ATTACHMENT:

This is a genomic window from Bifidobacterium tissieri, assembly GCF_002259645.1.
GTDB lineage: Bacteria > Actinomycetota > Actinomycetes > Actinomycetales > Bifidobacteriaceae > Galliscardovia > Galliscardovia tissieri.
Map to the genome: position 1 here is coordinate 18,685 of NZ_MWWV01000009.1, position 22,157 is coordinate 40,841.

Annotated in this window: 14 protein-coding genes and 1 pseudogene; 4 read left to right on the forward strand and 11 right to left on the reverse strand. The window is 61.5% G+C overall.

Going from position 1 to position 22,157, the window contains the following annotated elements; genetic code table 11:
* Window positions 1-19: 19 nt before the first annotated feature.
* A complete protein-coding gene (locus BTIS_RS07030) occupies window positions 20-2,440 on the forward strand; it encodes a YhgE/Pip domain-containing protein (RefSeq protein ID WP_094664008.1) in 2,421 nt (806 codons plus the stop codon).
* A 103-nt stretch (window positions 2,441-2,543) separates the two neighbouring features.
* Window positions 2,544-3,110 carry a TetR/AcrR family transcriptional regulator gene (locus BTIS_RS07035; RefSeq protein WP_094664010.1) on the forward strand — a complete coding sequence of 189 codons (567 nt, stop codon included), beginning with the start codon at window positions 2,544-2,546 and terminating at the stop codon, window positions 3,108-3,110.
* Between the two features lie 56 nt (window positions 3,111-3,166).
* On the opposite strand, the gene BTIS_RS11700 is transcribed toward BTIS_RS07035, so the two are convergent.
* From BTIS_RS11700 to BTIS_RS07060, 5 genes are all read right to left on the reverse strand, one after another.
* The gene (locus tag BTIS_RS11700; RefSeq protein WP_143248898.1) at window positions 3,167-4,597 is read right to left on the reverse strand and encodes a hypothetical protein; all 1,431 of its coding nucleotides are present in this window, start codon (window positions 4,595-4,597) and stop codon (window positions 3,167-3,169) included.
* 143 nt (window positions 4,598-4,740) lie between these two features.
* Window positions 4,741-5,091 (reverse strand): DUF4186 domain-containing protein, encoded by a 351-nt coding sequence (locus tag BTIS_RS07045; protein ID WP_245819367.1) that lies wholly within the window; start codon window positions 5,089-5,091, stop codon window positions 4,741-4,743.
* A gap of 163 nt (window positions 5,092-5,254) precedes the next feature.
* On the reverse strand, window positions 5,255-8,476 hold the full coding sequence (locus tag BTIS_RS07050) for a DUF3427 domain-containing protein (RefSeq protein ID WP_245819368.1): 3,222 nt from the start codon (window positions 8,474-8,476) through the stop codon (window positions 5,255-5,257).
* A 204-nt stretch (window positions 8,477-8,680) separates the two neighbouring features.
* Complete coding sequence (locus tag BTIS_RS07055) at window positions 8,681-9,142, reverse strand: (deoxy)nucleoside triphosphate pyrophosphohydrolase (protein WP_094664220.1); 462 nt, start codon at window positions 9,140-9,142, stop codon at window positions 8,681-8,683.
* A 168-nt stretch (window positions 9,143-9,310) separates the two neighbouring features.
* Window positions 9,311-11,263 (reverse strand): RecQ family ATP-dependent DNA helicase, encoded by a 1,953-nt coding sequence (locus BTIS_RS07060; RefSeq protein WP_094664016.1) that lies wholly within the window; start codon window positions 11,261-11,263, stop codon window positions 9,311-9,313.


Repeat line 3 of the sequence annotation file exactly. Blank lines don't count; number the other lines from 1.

Map to the genome: position 1 here is coordinate 18,685 of NZ_MWWV01000009.1, position 22,157 is coordinate 40,841.